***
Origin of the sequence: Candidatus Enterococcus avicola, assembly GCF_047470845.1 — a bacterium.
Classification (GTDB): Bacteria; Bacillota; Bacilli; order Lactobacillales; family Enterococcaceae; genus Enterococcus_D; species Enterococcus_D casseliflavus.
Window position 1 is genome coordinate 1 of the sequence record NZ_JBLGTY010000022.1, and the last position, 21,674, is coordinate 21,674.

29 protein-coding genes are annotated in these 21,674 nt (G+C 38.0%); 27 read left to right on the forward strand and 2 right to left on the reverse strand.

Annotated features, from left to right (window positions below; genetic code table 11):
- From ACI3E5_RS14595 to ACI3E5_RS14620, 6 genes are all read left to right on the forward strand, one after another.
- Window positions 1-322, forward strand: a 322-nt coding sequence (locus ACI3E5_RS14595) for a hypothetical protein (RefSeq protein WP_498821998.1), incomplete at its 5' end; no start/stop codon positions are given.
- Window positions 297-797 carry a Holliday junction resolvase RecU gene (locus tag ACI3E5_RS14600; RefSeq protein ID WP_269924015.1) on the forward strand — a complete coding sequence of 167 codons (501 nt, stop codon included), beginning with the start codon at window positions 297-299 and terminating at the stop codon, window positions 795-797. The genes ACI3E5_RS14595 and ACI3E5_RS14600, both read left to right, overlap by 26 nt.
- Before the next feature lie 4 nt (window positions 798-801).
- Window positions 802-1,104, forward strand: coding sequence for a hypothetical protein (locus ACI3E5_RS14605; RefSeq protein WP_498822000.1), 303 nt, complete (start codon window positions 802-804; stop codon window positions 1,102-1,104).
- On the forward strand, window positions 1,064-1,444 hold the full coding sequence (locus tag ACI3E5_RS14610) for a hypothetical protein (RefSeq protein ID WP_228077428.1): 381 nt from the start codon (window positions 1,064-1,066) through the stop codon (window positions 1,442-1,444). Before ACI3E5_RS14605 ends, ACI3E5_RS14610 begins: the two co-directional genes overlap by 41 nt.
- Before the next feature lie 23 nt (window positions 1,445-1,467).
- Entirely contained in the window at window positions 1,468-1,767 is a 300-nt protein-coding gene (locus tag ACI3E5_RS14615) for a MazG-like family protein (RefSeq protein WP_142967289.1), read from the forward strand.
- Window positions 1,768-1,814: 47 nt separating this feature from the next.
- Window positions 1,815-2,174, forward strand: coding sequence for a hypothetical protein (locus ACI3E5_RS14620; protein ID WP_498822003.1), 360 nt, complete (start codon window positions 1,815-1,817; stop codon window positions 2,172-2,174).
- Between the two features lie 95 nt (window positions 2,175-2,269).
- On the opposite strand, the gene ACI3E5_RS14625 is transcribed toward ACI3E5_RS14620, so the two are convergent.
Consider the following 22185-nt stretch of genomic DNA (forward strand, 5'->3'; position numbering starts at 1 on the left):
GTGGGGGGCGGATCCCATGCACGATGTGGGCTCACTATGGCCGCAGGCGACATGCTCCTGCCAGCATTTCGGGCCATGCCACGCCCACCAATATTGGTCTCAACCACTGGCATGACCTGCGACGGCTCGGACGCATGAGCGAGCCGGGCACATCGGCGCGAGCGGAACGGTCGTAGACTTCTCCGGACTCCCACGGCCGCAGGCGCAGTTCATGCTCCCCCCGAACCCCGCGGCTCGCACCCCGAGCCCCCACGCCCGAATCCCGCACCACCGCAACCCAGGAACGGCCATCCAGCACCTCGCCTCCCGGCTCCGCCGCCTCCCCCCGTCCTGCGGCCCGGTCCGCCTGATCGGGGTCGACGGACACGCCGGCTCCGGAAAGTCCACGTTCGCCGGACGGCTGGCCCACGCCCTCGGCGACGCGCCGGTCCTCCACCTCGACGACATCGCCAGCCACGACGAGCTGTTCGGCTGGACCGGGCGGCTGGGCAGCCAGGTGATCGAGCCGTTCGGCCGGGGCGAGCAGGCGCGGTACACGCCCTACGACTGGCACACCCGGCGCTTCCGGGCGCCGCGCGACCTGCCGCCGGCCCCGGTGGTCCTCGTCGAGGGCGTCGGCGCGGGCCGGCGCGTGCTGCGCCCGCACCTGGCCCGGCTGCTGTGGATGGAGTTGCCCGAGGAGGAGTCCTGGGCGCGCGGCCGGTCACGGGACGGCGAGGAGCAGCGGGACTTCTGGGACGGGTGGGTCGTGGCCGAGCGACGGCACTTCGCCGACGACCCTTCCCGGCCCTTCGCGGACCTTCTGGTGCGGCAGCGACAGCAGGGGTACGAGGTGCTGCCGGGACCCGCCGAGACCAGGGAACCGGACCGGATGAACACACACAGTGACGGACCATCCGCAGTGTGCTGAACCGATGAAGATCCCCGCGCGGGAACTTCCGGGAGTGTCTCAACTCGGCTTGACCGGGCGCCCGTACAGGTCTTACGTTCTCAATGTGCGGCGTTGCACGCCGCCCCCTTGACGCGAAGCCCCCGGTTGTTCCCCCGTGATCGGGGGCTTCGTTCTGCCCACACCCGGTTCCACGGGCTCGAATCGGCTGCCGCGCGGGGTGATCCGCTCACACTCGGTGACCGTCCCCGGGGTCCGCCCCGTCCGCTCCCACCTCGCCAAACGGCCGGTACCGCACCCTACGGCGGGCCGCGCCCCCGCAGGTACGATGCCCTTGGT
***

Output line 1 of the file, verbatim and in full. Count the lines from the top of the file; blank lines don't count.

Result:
Origin of the sequence: Candidatus Enterococcus avicola, assembly GCF_047470845.1 — a bacterium.